In an effort to find solutions to increasing rates of homelessness, the City of Malibu is considering a number of potential options, including a safe parking program, temporary shelter and affordable housing.
The ideas were discussed during a special city council meeting on Jan. 29 dedicated to homelessness, which was initiated by Mayor Pro Tem Mikke Pierson. Pierson opened the special meeting by saying the city hears Malibu residents loud and clear. He urged residents to continue sending emails with their thoughts and concerns.
“We need to express ourselves as we continue making our way through this issue,” Pierson said.
During the special meeting, Malibu residents, sheriff’s deputies, representatives from Los Angeles County Supervisor Sheila Kuehl’s office and homeless nonprofits and agencies, among others, came together to discuss various aspects of the issue.
Council decided to direct city staff to return with a report on specific options to address homelessness in Malibu. Options included information and locations for a safe parking program and exploring the potential for a temporary shelter to be located in the Malibu Superior Court property (next to Malibu Library).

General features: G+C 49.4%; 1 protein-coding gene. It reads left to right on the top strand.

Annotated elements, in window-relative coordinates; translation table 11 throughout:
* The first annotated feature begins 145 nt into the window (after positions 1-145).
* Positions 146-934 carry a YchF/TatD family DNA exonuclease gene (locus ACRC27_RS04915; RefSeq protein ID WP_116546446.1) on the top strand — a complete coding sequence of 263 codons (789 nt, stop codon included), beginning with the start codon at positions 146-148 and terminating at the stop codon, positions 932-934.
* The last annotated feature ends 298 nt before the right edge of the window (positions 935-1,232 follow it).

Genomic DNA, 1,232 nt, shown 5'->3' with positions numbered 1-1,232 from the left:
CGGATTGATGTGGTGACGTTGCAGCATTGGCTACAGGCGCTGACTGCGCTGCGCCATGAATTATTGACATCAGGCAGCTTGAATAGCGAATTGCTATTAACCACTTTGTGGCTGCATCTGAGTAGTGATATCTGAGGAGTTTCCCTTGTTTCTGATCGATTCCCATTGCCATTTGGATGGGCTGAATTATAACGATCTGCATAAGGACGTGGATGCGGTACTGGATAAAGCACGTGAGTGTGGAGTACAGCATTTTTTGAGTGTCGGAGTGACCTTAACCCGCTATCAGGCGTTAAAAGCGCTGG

“It seems like the easiest way to start is with safe parking,” Mayor Karen Farrer said.
According to Molly Reisman, Supervisor Kuehl’s housing and homelessness deputy, the county currently funds safe parking programs through Measure H, a sales tax passed in March 2017 which raises about $355 million annually for 10 years for homelessness initiatives. Reisman said the county will work with the City of Malibu to get a safe parking program going.
“I appreciate the county, Farrer said. “We will definitely be asking for help on this. We can’t do it alone.”
Council members also asked staff to return with an analysis on potential staffing needs associated with these options, to explore outside funding sources for the items and to look into plans formed by cities like San Clemente or Laguna Beach, which have implemented what they said were successful homeless policies.
Kimberly Doebler, a homeless woman from Laguna Niguel, said during public comment there needs to be a place for the homeless to go.
“They don’t wanna hurt you, but they need some help,” Doebler said.
Adding affordable housing options in the city was also discussed, and Farrer called on anyone who has private property and is interested in coordinating on an affordable housing project to reach out to the city.
John Maceri, CEO of homeless advocacy nonprofit The People Concern, said Malibu is moving in the right direction with regard to housing. The People Concern is an organization providing social services to homeless individuals in LA County.
“It’s not just ‘housing first,’ it’s ‘housing always,’” Maceri said. “Because if we don’t keep people housed, we’re doing them a huge disservice.”
If the city can identify land to build housing, he said, that would be the best example of a private-public partnership. Maceri said he thought Malibu residents would pitch in to build the housing if land were available through the city.